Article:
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Issues and Challenges of Electronic Payments in Emerging Markets

Having looked at the landscape and its drivers, it’s clear that the future of electronic payments in emerging markets is bright and that opportunities abound. However, emerging markets can also be complicated and unpredictable.

Regulators

Regulators have been playing an active role, realizing that increasing electronic payments can accelerate the economic growth of a country. At the same time, they must also implement measures to manage security and fraud on these new networks. Consequently, positions taken by regulators sometimes lean more towards security than convenience. For an emerging market to thrive, it needs regulators that can balance growth with security.

Since electronic payments are mature in other countries, regulators know what challenges to look for, such as data theft or credit risk. Different countries with different regulators have their own set of challenges, which is why regulators need to plan requirements carefully in collaboration with commercial and financial sectors.

Unfortunately, sometimes international companies are limited by local regulations to serving as technology and infrastructure providers only (in an effort to protect local companies). This can actually slow the progress of e-payments implementation if not managed carefully.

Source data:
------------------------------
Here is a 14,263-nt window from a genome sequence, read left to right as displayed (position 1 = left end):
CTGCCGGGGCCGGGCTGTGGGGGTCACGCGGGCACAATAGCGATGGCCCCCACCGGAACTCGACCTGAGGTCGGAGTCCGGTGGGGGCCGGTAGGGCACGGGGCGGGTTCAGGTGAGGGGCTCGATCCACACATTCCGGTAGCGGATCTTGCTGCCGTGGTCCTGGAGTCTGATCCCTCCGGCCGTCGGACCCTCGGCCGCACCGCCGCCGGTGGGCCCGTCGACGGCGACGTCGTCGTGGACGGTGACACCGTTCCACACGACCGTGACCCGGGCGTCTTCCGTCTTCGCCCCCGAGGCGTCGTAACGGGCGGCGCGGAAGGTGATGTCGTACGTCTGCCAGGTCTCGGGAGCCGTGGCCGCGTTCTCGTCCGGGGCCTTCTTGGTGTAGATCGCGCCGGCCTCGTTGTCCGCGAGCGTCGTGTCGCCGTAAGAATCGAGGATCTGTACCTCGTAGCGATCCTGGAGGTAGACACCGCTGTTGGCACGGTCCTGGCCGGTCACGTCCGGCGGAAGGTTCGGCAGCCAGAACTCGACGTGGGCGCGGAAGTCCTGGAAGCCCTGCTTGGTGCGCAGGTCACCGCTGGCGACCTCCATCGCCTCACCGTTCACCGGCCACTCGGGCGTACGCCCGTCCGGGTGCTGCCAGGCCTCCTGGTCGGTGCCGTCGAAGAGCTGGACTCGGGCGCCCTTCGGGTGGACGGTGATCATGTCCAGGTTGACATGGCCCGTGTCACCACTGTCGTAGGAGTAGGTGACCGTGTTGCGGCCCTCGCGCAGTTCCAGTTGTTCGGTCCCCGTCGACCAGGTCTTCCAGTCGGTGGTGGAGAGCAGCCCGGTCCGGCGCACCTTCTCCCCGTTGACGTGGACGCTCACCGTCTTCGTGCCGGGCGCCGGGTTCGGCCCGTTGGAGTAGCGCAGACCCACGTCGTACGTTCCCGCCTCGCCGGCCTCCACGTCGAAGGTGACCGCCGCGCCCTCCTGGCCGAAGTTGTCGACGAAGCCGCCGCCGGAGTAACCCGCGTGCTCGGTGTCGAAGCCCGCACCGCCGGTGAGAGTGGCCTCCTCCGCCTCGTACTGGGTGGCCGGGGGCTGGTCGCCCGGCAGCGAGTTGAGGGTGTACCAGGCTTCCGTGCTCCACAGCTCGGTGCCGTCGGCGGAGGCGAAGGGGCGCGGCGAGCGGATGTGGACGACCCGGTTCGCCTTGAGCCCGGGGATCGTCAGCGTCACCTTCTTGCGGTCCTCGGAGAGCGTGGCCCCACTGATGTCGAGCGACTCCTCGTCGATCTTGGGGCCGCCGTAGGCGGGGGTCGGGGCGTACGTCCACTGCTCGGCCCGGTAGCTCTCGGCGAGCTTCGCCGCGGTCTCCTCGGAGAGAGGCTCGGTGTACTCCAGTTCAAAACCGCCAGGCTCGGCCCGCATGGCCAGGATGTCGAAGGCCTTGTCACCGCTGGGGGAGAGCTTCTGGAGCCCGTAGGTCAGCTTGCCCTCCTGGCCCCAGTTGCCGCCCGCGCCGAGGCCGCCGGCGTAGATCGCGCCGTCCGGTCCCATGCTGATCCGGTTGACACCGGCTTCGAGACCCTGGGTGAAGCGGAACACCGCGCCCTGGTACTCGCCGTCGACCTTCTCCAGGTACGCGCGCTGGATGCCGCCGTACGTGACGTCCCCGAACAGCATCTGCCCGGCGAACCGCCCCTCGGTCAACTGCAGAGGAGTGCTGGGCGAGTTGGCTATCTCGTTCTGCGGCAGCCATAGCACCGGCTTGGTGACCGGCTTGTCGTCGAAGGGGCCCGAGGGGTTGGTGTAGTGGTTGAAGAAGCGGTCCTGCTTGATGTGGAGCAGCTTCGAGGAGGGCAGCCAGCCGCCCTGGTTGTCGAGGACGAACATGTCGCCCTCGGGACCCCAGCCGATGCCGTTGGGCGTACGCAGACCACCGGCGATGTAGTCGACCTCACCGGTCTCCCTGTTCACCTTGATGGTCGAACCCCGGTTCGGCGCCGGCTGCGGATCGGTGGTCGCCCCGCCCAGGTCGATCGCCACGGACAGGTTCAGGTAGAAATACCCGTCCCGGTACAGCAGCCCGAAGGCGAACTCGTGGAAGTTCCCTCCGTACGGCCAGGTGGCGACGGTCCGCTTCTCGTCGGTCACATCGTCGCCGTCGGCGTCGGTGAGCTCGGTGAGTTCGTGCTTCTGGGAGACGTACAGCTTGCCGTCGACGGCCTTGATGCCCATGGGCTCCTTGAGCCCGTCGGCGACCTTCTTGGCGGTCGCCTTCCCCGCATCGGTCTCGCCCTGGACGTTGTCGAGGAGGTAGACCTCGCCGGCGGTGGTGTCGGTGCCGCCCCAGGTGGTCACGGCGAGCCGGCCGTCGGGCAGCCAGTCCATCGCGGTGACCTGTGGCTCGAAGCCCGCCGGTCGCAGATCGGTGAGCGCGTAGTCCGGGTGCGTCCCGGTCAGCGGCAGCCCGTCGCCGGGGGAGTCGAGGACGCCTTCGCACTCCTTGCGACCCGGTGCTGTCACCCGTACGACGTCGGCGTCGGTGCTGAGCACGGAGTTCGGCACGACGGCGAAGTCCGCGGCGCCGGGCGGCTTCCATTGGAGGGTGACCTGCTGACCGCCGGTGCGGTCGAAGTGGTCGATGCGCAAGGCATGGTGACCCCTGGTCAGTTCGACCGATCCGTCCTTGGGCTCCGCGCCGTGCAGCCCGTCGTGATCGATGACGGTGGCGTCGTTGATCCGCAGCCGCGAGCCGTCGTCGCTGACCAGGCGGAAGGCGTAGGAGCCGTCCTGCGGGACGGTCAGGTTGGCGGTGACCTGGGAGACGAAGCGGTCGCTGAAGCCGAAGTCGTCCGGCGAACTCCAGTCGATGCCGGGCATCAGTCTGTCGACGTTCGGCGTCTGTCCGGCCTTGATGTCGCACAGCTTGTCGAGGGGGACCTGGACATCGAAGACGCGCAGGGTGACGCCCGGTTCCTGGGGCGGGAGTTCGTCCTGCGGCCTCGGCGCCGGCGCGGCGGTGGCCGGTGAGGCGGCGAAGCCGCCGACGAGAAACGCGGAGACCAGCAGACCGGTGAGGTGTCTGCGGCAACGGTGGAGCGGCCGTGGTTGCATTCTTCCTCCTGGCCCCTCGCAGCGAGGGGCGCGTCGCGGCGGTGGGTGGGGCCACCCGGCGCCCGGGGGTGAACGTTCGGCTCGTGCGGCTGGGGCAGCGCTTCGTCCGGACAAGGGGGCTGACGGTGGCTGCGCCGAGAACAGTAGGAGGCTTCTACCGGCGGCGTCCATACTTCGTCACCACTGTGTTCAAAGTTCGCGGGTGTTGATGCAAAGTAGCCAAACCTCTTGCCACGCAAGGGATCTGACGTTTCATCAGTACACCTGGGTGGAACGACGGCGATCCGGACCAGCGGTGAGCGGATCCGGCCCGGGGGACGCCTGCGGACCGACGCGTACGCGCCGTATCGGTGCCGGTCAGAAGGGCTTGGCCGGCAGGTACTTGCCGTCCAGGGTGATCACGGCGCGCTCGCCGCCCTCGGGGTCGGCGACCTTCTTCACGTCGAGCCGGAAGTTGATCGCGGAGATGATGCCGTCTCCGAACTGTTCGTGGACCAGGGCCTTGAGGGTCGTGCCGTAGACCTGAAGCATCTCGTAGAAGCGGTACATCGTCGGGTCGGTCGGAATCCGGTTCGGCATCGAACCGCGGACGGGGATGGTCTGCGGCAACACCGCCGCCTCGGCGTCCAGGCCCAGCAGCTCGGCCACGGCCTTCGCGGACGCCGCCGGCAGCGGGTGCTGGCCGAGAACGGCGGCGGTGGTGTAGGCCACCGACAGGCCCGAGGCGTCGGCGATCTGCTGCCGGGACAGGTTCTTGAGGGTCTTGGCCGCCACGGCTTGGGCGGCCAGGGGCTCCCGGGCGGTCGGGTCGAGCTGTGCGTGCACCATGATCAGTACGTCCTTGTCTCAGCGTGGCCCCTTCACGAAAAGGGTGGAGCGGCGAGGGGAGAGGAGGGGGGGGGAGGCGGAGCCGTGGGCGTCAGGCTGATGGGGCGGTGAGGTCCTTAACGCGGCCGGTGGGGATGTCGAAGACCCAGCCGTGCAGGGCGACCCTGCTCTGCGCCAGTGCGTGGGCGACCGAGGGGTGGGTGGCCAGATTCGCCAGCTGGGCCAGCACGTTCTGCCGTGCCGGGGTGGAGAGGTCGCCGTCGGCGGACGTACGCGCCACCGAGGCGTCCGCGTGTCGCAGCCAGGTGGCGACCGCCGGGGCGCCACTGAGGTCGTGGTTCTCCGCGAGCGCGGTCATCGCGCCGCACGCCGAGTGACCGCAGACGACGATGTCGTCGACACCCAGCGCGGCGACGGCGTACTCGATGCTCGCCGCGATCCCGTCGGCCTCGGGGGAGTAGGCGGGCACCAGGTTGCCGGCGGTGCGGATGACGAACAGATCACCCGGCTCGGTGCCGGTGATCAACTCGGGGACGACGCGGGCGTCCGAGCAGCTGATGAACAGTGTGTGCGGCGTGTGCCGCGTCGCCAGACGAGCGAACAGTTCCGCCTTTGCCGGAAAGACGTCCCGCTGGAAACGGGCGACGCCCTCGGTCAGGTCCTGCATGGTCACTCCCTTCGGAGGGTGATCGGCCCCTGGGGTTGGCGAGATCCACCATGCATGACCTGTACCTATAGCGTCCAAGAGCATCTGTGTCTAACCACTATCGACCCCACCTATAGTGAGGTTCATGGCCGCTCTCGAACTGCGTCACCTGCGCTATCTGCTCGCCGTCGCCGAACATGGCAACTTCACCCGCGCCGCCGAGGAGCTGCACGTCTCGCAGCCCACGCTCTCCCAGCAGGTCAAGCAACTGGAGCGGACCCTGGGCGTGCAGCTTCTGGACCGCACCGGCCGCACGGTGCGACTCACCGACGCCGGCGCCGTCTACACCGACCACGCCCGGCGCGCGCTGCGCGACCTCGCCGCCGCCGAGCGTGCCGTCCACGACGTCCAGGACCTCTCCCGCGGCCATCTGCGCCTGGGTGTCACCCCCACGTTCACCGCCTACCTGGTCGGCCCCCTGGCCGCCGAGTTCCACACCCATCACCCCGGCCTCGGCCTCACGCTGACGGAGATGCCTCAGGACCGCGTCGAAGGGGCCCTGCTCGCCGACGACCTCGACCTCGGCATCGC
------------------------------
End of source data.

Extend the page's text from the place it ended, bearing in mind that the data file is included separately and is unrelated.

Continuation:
Unique Infrastructure Requisite

If a certain market requires an infrastructure investment, how will it get paid off in a low-margin business, where each transaction may be only 50 cents? High volume is typically the answer in emerging markets. Therefore, low ticket values must be offset by high transaction velocity. Looking again at Indonesia or the Philippines, where the populations are large and spread across many islands – how do the right people and networks get put in place? Potential market entrants, governments and other stakeholders must work together, and coordinate their investment efforts and objectives to overcome these challenges inherent to many emerging markets.

Financial Business Model

Finally, designing a viable overall business model in emerging markets can be the most difficult of all. With respect to new types of payments – for which there is often no precedent – it can be unclear where the eventual profits will come from.

In emerging markets, the population is generally large and the average transaction size small. This is the opposite of mature markets, which have completely different dynamics. For example, a typical business model in Singapore is based on large ticket sizes – but emerging markets currently skew towards small ticket sizes and low volumes, with the promise of reaching high volumes eventually.